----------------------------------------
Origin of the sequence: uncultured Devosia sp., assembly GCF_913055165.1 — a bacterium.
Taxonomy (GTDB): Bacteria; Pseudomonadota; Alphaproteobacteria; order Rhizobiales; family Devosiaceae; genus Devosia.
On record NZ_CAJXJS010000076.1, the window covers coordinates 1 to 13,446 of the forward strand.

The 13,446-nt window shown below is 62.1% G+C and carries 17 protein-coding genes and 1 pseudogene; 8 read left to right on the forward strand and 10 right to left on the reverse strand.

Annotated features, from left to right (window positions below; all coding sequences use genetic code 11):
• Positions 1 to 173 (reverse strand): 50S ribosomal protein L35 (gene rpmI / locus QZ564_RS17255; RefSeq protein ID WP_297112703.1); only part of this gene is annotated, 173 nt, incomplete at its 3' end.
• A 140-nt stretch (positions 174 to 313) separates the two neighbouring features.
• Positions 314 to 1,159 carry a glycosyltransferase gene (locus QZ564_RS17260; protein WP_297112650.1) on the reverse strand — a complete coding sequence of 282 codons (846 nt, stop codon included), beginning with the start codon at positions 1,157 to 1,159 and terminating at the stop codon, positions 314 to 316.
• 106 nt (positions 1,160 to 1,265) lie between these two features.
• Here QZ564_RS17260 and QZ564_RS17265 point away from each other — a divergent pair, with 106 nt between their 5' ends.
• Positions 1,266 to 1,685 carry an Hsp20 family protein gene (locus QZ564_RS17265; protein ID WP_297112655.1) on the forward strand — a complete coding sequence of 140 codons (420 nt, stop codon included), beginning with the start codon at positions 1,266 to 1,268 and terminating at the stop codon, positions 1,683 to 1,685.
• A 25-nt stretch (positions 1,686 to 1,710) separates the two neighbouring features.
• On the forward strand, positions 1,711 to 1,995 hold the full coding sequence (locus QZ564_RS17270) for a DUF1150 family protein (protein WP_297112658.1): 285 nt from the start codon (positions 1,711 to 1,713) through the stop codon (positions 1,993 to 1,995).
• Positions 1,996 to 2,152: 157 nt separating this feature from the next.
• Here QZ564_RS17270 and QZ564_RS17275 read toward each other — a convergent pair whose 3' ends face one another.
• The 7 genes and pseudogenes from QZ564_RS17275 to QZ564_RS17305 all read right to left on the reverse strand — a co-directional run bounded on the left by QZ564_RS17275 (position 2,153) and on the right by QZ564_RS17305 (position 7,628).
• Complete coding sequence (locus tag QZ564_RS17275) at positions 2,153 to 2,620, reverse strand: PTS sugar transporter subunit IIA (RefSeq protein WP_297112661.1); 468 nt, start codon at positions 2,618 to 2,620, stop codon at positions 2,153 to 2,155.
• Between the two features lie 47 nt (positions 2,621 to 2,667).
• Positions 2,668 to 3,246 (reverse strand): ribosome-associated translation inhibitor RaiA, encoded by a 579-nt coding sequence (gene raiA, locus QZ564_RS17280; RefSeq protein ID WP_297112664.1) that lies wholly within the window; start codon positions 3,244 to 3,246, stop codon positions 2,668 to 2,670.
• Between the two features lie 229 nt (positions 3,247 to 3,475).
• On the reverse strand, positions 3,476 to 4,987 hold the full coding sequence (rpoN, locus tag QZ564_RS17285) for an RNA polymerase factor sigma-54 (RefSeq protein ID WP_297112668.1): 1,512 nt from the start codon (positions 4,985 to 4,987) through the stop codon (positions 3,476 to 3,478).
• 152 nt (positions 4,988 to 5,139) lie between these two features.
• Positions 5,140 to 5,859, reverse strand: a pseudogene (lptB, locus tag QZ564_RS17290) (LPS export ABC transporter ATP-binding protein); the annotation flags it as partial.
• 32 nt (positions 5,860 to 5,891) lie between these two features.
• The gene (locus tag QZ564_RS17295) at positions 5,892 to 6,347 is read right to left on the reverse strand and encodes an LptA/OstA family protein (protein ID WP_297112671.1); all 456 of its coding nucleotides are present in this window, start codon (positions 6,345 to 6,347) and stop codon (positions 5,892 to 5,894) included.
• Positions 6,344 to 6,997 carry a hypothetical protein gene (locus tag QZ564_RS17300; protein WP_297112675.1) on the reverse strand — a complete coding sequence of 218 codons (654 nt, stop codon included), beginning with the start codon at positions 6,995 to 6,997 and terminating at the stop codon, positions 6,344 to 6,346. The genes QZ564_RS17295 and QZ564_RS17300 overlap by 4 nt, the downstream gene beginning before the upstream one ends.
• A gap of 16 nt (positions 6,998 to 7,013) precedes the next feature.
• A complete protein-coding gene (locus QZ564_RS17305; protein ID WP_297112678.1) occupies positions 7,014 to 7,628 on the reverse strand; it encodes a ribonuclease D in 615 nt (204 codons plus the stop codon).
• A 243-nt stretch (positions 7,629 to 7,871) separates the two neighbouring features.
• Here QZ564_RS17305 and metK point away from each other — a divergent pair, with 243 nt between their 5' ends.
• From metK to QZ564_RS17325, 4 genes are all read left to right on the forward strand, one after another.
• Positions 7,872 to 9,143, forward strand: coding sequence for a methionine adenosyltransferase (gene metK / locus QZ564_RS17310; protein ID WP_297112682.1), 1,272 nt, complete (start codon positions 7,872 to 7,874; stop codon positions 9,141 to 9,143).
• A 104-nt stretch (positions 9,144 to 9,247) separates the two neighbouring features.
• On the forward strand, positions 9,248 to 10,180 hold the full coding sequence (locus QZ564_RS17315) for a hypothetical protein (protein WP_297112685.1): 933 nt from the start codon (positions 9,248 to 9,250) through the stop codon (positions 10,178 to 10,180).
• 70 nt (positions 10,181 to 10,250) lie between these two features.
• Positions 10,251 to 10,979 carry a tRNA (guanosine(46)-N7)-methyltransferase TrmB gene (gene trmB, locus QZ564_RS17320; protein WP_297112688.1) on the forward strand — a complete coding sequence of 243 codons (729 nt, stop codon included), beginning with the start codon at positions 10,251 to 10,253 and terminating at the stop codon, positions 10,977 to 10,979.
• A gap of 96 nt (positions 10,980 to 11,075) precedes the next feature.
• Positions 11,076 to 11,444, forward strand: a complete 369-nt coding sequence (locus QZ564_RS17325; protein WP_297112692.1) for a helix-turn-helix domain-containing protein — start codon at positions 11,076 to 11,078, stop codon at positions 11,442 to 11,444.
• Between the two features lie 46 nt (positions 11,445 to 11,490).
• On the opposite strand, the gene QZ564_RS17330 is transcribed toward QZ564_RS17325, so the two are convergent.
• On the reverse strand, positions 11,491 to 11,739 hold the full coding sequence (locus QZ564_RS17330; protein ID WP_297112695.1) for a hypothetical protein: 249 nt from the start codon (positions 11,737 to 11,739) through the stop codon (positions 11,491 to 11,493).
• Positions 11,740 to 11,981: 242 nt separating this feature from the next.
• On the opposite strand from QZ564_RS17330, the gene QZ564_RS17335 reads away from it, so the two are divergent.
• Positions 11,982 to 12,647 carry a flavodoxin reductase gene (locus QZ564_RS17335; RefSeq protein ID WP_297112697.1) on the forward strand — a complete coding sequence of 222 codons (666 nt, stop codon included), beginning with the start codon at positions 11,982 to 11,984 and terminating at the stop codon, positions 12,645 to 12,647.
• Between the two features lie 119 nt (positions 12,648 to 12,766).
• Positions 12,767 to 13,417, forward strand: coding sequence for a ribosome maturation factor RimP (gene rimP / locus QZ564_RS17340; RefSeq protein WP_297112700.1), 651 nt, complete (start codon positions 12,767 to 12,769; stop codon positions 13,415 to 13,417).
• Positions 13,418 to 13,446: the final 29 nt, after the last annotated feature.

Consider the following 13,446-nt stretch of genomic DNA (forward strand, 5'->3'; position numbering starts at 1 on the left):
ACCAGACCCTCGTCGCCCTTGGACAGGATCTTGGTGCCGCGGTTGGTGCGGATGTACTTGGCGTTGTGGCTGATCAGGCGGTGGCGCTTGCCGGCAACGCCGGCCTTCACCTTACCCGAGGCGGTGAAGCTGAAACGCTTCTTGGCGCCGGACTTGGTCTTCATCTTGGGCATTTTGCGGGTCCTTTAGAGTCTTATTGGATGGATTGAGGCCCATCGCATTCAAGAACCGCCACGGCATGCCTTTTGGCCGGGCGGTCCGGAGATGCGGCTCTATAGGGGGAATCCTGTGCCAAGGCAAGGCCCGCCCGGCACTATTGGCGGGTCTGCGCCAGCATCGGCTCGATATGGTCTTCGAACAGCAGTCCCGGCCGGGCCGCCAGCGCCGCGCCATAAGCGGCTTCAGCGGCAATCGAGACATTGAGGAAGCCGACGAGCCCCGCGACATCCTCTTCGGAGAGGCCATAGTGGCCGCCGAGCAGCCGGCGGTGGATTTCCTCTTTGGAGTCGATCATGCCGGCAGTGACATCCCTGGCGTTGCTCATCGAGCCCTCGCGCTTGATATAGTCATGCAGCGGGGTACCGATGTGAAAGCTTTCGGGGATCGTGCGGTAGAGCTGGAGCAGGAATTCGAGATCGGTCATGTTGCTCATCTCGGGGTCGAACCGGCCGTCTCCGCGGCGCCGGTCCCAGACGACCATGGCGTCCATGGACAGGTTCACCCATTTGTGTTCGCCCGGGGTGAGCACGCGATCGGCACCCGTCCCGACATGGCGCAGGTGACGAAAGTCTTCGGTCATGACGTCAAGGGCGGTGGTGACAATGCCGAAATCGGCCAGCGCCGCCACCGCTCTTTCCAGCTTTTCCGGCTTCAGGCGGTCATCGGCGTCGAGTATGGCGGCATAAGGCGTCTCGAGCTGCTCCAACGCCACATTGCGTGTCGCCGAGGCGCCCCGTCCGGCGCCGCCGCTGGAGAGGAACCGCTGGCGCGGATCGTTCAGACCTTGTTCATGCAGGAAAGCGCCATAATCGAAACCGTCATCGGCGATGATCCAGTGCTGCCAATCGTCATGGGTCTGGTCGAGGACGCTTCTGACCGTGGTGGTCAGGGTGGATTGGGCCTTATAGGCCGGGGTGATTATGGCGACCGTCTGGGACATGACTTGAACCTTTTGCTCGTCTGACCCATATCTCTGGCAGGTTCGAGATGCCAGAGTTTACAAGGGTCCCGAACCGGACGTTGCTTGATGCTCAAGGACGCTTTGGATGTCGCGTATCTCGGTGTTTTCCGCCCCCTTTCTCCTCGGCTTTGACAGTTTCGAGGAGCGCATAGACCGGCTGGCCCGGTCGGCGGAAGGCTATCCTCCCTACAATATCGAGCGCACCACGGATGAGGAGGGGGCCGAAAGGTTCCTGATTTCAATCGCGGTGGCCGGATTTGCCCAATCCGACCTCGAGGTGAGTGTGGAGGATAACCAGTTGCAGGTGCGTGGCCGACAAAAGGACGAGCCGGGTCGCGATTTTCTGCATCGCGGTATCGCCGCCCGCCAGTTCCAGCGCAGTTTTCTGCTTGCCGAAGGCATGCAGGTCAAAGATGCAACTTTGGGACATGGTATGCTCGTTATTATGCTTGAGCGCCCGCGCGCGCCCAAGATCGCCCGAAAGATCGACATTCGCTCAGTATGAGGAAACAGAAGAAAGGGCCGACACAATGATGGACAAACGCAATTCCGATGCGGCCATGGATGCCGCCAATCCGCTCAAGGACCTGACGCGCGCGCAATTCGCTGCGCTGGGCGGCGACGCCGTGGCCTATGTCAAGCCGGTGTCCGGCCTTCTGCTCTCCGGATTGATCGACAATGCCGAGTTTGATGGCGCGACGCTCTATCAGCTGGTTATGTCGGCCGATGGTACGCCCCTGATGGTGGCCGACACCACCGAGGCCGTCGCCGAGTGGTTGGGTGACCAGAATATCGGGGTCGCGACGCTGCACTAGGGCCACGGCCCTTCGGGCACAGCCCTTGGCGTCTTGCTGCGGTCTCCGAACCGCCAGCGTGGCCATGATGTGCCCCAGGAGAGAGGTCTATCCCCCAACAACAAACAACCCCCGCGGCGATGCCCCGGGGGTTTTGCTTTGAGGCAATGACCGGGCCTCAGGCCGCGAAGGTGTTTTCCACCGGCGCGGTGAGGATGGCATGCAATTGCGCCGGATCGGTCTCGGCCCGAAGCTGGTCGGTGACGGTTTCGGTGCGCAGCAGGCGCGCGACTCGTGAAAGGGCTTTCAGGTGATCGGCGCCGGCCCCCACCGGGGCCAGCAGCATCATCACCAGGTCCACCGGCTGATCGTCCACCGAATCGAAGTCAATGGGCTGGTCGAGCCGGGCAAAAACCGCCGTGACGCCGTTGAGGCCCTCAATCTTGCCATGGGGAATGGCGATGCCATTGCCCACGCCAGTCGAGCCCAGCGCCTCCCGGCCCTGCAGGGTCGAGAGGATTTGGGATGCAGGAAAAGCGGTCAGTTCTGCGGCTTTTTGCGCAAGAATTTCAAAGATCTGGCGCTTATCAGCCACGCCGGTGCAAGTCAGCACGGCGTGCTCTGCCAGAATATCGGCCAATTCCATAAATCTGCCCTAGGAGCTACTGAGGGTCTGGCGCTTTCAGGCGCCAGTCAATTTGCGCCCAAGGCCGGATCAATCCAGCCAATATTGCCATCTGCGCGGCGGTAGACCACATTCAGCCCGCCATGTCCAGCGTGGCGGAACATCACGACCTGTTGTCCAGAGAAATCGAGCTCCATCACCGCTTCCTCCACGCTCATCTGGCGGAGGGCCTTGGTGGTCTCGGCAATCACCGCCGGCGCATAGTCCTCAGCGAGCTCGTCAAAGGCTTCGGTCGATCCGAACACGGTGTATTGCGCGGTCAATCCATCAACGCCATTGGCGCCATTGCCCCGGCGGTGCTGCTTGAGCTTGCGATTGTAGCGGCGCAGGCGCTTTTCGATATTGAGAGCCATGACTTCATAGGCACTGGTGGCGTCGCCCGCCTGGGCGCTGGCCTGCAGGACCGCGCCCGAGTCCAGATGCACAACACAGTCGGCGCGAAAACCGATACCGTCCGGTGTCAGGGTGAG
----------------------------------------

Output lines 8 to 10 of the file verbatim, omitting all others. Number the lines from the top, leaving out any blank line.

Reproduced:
• Positions 314 to 1,159 carry a glycosyltransferase gene (locus QZ564_RS17260; protein WP_297112650.1) on the reverse strand — a complete coding sequence of 282 codons (846 nt, stop codon included), beginning with the start codon at positions 1,157 to 1,159 and terminating at the stop codon, positions 314 to 316.
• 106 nt (positions 1,160 to 1,265) lie between these two features.
• Here QZ564_RS17260 and QZ564_RS17265 point away from each other — a divergent pair, with 106 nt between their 5' ends.